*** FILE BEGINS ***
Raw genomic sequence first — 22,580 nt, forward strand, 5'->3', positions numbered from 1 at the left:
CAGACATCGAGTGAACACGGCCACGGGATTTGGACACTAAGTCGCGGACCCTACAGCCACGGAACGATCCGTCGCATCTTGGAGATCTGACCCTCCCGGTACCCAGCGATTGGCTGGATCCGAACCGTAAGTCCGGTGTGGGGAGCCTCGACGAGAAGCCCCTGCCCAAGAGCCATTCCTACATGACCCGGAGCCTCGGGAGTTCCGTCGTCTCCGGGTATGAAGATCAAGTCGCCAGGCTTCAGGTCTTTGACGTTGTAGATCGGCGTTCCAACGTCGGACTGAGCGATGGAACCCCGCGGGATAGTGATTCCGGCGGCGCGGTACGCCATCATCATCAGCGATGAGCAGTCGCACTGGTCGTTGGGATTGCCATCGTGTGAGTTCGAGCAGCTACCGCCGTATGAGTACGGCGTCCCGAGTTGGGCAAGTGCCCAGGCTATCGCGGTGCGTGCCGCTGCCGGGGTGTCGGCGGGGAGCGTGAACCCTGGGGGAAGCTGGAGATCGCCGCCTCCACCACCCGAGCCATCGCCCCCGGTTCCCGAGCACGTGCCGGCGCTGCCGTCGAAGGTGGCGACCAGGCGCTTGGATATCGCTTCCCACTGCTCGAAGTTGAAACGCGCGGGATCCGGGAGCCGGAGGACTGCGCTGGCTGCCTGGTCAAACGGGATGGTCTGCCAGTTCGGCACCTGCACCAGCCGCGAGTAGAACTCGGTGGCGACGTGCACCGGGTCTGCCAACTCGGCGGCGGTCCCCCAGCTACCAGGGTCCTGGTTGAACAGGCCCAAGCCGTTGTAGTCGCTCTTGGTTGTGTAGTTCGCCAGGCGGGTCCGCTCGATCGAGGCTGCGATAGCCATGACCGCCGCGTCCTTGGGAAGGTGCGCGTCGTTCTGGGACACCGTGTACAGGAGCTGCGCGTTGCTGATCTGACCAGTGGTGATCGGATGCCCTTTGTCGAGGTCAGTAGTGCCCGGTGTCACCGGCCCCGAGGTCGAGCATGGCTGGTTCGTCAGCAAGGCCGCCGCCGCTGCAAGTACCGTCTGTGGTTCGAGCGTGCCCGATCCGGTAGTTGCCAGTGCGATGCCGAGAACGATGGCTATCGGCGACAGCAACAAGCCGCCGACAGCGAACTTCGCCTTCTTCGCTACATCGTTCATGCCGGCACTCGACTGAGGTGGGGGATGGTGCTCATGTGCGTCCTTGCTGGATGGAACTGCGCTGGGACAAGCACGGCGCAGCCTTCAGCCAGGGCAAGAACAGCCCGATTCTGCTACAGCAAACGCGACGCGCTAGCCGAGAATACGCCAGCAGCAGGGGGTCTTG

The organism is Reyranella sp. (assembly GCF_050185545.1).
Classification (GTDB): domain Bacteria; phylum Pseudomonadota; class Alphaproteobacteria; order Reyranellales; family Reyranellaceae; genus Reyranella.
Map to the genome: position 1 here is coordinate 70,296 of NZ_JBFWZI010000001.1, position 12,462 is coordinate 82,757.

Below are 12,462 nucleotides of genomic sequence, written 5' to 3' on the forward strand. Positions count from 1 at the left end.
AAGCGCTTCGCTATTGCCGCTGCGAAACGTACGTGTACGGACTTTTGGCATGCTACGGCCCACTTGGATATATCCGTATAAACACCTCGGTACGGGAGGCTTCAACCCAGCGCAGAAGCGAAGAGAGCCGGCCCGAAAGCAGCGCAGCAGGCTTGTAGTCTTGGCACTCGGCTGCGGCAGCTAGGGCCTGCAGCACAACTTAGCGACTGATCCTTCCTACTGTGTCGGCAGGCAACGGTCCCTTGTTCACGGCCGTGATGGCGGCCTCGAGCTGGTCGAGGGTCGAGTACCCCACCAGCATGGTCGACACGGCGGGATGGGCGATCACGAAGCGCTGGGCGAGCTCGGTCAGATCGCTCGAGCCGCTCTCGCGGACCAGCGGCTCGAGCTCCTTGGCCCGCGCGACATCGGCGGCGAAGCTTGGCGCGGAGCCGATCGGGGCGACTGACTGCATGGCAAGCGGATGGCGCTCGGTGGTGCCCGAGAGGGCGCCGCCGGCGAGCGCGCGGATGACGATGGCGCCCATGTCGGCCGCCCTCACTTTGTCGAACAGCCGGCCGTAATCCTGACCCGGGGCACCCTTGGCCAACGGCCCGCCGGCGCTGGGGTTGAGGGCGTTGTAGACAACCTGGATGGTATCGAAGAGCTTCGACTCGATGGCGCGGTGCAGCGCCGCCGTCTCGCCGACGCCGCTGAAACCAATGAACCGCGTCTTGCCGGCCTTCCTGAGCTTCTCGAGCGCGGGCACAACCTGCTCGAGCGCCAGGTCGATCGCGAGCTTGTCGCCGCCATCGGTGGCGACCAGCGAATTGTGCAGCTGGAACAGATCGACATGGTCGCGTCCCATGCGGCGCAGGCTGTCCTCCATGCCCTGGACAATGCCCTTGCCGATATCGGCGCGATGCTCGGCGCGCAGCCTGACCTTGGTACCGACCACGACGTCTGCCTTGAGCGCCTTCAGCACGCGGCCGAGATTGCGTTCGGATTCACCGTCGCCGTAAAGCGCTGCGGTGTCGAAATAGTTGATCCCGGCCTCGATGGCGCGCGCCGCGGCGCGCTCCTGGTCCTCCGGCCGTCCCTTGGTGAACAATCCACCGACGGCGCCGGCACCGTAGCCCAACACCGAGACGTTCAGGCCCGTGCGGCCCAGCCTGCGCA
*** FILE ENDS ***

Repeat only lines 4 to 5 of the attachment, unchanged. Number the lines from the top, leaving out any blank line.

Classification (GTDB): domain Bacteria; phylum Pseudomonadota; class Alphaproteobacteria; order Reyranellales; family Reyranellaceae; genus Reyranella.
Map to the genome: position 1 here is coordinate 70,296 of NZ_JBFWZI010000001.1, position 12,462 is coordinate 82,757.